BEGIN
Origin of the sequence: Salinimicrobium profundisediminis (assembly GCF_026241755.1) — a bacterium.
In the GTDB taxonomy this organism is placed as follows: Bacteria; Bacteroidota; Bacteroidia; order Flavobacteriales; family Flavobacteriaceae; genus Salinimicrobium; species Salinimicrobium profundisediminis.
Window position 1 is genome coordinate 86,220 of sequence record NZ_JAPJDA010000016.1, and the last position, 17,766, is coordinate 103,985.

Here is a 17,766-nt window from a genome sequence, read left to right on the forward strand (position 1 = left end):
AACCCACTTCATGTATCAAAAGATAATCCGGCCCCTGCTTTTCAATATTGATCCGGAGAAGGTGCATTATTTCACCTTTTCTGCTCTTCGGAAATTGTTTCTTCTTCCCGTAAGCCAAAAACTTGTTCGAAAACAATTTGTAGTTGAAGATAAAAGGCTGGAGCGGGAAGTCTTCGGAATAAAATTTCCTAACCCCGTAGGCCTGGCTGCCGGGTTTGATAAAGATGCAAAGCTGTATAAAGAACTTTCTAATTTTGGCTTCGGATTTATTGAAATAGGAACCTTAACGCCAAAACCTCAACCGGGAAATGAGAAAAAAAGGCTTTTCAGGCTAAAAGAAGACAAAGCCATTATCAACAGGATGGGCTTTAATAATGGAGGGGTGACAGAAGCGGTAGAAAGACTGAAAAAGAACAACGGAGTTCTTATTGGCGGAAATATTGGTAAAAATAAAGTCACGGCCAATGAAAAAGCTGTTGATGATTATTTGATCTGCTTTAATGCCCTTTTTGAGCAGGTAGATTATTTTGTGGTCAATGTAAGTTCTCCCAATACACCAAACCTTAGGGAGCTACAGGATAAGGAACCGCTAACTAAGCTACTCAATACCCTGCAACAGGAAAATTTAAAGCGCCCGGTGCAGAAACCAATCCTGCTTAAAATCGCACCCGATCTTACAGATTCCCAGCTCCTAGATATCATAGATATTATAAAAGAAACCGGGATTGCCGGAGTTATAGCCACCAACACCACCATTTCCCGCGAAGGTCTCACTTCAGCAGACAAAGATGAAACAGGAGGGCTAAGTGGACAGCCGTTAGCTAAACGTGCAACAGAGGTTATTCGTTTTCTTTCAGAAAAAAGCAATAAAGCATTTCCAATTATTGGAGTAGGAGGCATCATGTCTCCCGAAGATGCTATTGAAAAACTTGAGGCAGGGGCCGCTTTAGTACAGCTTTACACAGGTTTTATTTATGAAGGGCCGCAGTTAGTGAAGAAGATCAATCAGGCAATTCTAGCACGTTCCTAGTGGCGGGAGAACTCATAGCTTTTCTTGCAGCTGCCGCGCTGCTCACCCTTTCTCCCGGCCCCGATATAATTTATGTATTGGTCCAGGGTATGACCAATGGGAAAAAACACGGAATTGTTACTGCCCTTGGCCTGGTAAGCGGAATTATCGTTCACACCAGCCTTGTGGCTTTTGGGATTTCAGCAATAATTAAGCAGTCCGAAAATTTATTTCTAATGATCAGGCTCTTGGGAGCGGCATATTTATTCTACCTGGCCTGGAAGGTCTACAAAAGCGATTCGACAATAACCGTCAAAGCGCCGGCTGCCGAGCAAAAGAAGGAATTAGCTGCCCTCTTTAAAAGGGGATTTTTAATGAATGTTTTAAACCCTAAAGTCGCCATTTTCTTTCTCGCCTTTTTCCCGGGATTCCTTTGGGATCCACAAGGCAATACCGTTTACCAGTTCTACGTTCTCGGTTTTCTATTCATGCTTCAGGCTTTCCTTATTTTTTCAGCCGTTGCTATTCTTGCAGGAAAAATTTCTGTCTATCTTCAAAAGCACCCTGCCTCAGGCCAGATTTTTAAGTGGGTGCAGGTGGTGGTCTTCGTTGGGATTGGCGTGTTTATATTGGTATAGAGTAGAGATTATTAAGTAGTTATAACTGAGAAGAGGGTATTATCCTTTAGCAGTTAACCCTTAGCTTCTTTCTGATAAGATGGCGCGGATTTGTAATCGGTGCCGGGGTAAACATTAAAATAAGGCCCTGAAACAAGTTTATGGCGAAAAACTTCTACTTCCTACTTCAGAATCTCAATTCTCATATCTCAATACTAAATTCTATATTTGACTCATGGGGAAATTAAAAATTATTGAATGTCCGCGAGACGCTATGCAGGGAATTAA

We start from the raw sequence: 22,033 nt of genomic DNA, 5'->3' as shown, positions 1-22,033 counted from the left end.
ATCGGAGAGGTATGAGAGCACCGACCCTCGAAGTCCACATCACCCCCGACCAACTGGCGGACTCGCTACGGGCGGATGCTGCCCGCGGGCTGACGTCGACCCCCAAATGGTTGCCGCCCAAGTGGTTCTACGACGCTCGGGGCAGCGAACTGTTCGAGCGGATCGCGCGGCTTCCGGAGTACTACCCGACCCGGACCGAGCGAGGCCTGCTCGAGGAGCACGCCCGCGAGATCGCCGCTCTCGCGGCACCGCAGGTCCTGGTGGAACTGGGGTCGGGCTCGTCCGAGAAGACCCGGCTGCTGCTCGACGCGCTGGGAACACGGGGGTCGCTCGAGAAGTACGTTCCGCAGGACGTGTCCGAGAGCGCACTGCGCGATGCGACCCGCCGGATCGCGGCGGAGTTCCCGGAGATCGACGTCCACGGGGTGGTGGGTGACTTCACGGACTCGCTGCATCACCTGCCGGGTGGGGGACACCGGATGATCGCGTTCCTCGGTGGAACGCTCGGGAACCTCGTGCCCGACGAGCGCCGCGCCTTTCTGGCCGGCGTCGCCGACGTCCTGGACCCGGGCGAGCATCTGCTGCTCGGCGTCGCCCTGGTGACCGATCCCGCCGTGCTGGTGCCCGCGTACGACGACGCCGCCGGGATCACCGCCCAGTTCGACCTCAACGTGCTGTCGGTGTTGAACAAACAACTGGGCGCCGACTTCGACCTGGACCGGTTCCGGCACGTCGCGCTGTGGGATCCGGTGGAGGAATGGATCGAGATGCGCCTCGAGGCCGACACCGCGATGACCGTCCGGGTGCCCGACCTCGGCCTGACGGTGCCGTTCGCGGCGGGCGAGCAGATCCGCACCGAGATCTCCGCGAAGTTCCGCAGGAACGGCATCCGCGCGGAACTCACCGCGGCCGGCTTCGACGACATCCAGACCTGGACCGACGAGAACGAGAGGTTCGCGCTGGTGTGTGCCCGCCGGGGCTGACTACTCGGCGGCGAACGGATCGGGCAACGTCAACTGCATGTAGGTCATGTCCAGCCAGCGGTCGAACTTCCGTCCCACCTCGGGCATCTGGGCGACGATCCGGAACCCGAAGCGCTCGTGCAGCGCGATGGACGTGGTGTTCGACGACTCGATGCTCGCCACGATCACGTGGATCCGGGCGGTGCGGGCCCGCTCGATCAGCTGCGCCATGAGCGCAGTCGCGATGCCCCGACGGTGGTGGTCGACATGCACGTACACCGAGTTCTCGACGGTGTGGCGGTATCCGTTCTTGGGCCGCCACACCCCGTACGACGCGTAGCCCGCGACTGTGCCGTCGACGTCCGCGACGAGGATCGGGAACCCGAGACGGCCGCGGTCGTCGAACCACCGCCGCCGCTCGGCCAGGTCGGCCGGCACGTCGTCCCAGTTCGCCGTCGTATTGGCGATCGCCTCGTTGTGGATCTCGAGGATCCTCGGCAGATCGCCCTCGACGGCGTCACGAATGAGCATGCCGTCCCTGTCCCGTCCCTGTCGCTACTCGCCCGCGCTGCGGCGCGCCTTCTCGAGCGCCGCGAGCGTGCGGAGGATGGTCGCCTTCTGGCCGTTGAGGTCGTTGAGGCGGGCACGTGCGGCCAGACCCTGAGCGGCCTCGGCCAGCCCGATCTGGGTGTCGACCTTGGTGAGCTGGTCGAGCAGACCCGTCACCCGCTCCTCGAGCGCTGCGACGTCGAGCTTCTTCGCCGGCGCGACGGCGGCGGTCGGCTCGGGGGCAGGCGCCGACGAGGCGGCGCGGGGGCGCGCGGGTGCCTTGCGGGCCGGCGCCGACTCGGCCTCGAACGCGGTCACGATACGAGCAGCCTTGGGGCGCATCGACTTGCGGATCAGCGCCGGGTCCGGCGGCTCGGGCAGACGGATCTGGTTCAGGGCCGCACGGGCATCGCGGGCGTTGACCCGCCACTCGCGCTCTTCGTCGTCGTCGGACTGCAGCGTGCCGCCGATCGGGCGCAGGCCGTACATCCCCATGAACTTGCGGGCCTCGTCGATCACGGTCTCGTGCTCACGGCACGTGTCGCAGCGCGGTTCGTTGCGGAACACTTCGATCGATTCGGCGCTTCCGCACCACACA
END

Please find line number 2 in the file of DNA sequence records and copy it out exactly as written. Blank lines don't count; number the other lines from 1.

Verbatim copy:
In the GTDB taxonomy this organism is placed as follows: Bacteria; Bacteroidota; Bacteroidia; order Flavobacteriales; family Flavobacteriaceae; genus Salinimicrobium; species Salinimicrobium profundisediminis.